A case study from the Institute for Neuropathic Pain concludes that combining acupuncture with palmitoylethanolamide (PEA) has a synergistic effect in reducing central neuropathic pain for patients with multiple sclerosis (MS). The combination reduces both pain intensity and the duration of pain relief. PEA is an endogenous fatty acid amide and is an endocannabinoid with an affinity for the cannabinoid-like receptors GPR55 and GPR119. Unlike THC (a psychoactive component in marijuana), PEA does not bind to CB1 and CB2 cannabinoid receptors.
The researchers note that acupuncture partially reduced the 61 year old female patient’s pain. After adding PEA to the regime of care, the patient’s pain levels decreased even further than with acupuncture as the only treatment modality. Additionally, the patient needed less frequent acupuncture care when using PEA to help control pain levels. The researchers suggest that a “multimodal stepped care approach is demonstrated” with both acupuncture and PEA affecting activated glial cells, which are important cells in relation to the control of neuropathic pain.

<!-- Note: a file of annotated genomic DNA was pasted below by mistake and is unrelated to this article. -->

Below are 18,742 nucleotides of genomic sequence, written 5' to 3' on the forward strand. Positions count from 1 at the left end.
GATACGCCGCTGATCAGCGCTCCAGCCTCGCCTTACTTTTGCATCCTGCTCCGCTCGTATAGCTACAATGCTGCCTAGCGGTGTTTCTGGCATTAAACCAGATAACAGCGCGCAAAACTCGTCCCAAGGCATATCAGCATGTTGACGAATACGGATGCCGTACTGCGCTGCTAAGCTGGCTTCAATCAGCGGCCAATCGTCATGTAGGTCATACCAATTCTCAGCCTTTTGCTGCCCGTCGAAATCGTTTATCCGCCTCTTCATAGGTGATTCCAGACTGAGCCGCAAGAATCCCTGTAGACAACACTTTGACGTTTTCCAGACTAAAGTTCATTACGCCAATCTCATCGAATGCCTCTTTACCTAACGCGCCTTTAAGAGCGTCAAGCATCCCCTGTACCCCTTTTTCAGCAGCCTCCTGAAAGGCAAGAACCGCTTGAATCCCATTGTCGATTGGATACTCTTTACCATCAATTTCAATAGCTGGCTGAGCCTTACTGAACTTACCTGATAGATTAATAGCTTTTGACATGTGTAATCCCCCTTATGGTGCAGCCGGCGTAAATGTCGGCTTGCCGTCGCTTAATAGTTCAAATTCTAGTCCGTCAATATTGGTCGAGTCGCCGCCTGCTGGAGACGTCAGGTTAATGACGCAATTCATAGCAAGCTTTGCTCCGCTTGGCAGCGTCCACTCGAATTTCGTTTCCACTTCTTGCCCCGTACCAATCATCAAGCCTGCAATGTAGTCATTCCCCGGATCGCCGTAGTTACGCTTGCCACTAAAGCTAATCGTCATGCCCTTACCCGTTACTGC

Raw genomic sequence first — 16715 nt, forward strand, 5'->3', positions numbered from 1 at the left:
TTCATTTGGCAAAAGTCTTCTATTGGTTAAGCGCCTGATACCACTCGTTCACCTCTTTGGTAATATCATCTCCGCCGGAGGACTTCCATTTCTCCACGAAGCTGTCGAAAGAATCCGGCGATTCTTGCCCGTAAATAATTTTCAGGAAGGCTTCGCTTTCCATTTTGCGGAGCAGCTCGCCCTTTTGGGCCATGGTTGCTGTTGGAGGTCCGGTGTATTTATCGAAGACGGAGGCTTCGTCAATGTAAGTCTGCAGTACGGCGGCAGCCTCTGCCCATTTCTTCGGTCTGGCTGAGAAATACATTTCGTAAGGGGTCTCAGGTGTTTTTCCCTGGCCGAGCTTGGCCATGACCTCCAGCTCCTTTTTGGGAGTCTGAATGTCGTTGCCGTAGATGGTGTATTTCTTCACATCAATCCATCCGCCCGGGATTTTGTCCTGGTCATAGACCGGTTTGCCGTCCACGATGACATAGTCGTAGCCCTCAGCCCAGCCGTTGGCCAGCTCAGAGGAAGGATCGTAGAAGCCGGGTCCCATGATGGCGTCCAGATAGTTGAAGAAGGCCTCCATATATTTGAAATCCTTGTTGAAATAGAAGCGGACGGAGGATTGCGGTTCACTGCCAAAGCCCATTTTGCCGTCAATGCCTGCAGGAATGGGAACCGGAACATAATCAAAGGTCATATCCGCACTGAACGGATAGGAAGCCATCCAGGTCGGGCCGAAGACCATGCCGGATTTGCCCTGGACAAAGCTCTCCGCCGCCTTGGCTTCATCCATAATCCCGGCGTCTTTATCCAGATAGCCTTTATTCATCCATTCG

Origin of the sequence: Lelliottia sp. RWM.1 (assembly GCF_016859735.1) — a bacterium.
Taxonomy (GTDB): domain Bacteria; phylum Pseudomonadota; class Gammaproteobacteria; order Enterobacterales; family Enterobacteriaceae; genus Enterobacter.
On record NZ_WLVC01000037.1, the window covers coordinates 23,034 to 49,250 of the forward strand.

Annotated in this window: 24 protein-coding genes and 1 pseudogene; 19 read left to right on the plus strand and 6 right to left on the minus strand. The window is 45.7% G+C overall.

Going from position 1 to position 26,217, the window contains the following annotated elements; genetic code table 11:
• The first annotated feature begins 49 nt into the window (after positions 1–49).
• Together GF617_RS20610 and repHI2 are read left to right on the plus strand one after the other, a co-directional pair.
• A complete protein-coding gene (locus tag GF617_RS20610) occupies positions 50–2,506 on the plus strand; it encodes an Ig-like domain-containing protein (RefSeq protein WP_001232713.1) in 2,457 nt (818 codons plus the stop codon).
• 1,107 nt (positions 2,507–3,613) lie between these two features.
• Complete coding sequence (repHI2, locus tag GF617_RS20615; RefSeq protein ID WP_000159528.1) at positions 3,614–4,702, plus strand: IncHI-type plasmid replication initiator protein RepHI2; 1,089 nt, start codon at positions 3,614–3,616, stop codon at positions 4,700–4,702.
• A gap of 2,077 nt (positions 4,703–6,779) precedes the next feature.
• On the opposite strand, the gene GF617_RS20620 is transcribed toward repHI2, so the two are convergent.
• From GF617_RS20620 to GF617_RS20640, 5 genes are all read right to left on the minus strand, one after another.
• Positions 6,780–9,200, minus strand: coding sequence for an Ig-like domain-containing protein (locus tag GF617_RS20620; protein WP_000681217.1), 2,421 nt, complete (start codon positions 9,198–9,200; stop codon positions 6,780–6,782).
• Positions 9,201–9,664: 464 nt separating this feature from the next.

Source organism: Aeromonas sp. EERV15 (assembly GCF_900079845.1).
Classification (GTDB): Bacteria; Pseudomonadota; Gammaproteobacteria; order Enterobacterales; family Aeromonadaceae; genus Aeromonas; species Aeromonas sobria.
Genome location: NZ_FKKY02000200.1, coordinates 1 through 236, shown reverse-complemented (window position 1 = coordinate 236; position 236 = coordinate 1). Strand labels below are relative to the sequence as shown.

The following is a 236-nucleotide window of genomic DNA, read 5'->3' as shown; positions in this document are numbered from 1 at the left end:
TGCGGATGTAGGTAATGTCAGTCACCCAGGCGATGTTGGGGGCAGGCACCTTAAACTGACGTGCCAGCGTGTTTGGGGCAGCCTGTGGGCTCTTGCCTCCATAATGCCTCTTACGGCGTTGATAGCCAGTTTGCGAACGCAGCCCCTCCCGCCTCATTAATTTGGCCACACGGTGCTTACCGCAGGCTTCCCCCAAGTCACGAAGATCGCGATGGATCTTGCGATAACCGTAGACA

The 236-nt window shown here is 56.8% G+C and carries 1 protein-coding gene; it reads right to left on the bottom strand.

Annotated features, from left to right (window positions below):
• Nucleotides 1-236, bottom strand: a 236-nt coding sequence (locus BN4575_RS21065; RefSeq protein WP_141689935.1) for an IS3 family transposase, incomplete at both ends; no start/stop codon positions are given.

Acupunct Med 2012; 30:53-55 doi:10.1136/acupmed-2011-010119. Multimodal stepped care approach with acupuncture and PPAR-α agonist palmitoylethanolamide in the treatment of a patient with multiple sclerosis and central neuropathic pain. David J Kopsky, Jan M Keppel Hesselink.